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The M2 Competition has standard Park Distance Control to help warn the driver about vehicles, pedestrians or other obstacles behind or in front of their vehicle. The Mustang doesn’t offer a front parking aid.
Both the M2 Competition and the Mustang have standard driver and passenger frontal airbags, front side-impact airbags, driver and front passenger knee airbags, front seatbelt pretensioners, four-wheel antilock brakes, traction control, electronic stability systems to prevent skidding, daytime running lights and rearview cameras.
The M2 Competition comes with a full 4-year/50,000-mile basic warranty, which covers the entire car and includes 24-hour roadside assistance. The Mustang’s 3-year/36,000-mile basic warranty expires 1 year and 14,000 miles sooner.
The M2 Competition’s corrosion warranty is 7 years longer than the Mustang’s (12 vs. 5 years).
BMW pays for scheduled maintenance on the M2 Competition for 3 years and 36,000 miles. BMW will pay for oil changes, lubrication and any other required maintenance. Ford doesn’t pay scheduled maintenance for the Mustang.
The battery on the M2 Competition is in the trunk, which protects it from hot underhood temperatures that can degrade battery life. By keeping the M2 Competition’s battery 20 to 30 degrees cooler, its life is increased by years. The Mustang’s battery is in the hot engine compartment.
J.D. Power and Associates’ 2019 survey of the owners of three-year-old vehicles provides the long-term dependability statistics that show that BMW vehicles are more reliable than Ford vehicles. J.D. Power ranks BMW 7th in reliability, above the industry average. With 24 more problems per 100 vehicles, Ford is ranked 16th.
From surveys of all its subscribers, Consumer Reports’ December 2018 Auto Issue reports that BMW vehicles are more reliable than Ford vehicles. Consumer Reports ranks BMW 10 places higher in reliability than Ford.
The M2 Competition’s 3.0 turbo 6 cyl. produces 95 more horsepower (405 vs. 310) and 56 lbs.-ft. more torque (406 vs. 350) than the Mustang’s standard 2.3 turbo 4 cyl.
On the EPA test cycle the M2 Competition Manual gets better fuel mileage than the Mustang GT Fastback Manual (18 city/25 hwy vs. 15 city/24 hwy).
Regenerative brakes improve the M2 Competition’s fuel efficiency by converting inertia back into energy instead of wasting it. The Mustang doesn’t offer a regenerative braking system.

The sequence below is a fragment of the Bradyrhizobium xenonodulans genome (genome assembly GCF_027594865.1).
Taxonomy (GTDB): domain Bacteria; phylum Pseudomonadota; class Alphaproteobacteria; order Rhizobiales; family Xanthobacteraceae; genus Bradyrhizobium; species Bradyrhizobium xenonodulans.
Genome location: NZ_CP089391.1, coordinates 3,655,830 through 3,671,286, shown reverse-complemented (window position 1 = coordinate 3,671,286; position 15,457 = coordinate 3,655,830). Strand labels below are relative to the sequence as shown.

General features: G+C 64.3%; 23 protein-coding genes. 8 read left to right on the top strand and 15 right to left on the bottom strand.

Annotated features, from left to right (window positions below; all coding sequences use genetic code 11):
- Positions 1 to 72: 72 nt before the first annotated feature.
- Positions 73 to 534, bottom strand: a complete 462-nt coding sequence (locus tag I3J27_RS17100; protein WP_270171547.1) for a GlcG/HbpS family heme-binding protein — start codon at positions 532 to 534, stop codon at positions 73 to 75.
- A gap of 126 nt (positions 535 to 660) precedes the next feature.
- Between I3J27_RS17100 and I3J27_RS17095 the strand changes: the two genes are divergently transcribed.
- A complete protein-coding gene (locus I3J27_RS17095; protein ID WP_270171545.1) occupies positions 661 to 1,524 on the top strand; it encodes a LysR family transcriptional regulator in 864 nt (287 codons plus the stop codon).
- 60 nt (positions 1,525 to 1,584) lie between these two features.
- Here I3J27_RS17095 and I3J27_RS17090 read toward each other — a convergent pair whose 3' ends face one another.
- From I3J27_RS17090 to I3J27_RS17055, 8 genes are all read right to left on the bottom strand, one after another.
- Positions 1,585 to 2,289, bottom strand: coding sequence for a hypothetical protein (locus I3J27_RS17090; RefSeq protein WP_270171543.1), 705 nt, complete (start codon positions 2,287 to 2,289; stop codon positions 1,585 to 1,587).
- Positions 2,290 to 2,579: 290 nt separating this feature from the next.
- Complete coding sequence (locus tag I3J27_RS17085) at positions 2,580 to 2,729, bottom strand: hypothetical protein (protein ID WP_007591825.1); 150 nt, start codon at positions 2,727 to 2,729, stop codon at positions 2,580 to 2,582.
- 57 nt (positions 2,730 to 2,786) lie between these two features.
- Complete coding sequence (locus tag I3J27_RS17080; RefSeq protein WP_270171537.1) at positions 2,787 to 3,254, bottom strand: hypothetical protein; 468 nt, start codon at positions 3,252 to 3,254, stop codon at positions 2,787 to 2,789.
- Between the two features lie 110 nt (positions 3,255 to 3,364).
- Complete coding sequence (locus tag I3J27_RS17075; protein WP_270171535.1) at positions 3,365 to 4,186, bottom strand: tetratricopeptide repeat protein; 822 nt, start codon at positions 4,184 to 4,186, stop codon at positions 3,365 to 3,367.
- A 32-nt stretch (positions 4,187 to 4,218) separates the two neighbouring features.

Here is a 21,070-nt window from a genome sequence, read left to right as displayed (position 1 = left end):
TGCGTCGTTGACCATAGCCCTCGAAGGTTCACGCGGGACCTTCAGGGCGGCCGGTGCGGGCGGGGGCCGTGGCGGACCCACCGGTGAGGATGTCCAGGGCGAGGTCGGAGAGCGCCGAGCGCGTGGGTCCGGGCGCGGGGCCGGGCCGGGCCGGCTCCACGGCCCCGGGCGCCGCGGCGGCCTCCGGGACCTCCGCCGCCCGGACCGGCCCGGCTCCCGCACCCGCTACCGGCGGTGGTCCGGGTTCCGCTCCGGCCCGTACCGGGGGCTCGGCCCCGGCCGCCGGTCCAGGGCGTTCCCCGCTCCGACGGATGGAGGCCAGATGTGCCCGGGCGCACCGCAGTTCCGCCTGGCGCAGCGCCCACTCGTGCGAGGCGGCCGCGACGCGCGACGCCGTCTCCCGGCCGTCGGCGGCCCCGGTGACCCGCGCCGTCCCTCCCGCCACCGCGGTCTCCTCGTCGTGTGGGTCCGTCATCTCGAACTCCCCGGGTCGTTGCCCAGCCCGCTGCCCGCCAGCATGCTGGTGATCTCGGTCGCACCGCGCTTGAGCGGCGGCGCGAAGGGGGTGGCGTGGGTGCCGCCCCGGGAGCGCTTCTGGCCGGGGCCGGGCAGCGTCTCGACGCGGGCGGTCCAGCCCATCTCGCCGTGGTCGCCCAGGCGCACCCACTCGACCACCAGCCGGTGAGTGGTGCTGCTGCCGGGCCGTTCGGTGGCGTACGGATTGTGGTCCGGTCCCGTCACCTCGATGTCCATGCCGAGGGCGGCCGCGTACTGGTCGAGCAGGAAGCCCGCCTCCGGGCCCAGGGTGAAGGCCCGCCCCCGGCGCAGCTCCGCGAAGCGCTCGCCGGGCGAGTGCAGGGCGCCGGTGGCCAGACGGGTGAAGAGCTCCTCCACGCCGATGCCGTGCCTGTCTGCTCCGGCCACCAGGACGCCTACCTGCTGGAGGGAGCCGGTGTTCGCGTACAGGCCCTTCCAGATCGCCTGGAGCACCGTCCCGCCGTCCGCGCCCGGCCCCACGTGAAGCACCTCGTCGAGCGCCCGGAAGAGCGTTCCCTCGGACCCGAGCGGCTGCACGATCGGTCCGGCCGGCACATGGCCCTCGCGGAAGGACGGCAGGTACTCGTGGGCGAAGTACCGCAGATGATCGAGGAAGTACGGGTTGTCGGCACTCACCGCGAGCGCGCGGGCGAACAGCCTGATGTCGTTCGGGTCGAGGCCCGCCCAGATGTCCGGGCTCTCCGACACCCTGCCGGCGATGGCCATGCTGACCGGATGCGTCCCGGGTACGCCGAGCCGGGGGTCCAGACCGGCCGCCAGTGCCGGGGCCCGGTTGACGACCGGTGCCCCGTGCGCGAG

In heavy traffic or at stoplights the M2 Competition’s engine automatically turns off when the vehicle is stopped, saving fuel and reducing pollution. The engine is automatically restarted when the driver gets ready to move again. (Start/Stop isn’t accounted in present EPA fuel mileage tests.) The Mustang doesn’t offer an automatic engine start/stop system.
The M2 Competition offers an optional sequential manual gearbox (SMG). With no clutch pedal to worry about and a fully automatic mode, an SMG is much more efficient than a conventional automatic but just as easy to drive. The Mustang doesn’t offer an SMG.
For better stopping power the M2 Competition’s brake rotors are larger than those on the Mustang:
For better traction, the M2 Competition has larger tires than the Mustang (F:245/35R19 & R:265/35R19 vs. 235/55R17).
The M2 Competition’s tires provide better handling because they have a lower 35 series profile (height to width ratio) that provides a stiffer sidewall than the Mustang’s standard 55 series tires.
For better ride, handling and brake cooling the M2 Competition has standard 19-inch wheels. Smaller 17-inch wheels are standard on the Mustang.
The M2 Competition is 1 foot shorter than the Mustang, making the M2 Competition easier to handle, maneuver and park in tight spaces.
Because it has more passenger and cargo room, the EPA rates the M2 Competition a Compact car, while the Mustang Fastback is rated a Subcompact.